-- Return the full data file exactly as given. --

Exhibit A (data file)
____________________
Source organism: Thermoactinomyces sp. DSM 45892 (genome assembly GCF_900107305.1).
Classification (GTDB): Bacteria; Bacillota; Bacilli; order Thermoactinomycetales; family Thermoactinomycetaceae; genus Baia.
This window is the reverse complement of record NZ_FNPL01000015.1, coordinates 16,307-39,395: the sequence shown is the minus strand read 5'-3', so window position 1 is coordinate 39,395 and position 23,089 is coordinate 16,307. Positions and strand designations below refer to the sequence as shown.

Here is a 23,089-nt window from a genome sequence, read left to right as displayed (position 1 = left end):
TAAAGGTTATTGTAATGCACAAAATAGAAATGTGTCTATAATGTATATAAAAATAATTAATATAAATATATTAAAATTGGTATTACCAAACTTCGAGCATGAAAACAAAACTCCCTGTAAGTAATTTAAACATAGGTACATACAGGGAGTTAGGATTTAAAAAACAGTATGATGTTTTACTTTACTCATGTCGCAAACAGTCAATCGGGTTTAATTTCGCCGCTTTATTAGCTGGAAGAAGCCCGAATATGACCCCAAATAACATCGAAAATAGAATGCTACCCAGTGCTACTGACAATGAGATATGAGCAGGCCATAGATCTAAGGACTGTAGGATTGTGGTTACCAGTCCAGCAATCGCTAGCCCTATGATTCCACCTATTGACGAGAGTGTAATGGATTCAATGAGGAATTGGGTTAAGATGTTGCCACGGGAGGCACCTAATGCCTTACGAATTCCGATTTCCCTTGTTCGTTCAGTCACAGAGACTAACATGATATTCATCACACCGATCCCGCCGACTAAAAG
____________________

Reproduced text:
Source organism: Thermoactinomyces sp. DSM 45892 (genome assembly GCF_900107305.1).
Classification (GTDB): Bacteria; Bacillota; Bacilli; order Thermoactinomycetales; family Thermoactinomycetaceae; genus Baia.
This window is the reverse complement of record NZ_FNPL01000015.1, coordinates 16,307-39,395: the sequence shown is the minus strand read 5'-3', so window position 1 is coordinate 39,395 and position 23,089 is coordinate 16,307. Positions and strand designations below refer to the sequence as shown.

Here is a 23,089-nt window from a genome sequence, read left to right as displayed (position 1 = left end):
TAAAGGTTATTGTAATGCACAAAATAGAAATGTGTCTATAATGTATATAAAAATAATTAATATAAATATATTAAAATTGGTATTACCAAACTTCGAGCATGAAAACAAAACTCCCTGTAAGTAATTTAAACATAGGTACATACAGGGAGTTAGGATTTAAAAAACAGTATGATGTTTTACTTTACTCATGTCGCAAACAGTCAATCGGGTTTAATTTCGCCGCTTTATTAGCTGGAAGAAGCCCGAATATGACCCCAAATAACATCGAAAATAGAATGCTACCCAGTGCTACTGACAATGAGATATGAGCAGGCCATAGATCTAAGGACTGTAGGATTGTGGTTACCAGTCCAGCAATCGCTAGCCCTATGATTCCACCTATTGACGAGAGTGTAATGGATTCAATGAGGAATTGGGTTAAGATGTTGCCACGGGAGGCACCTAATGCCTTACGAATTCCGATTTCCCTTGTTCGTTCAGTCACAGAGACTAACATGATATTCATCACACCGATCCCGCCGACTAAAAG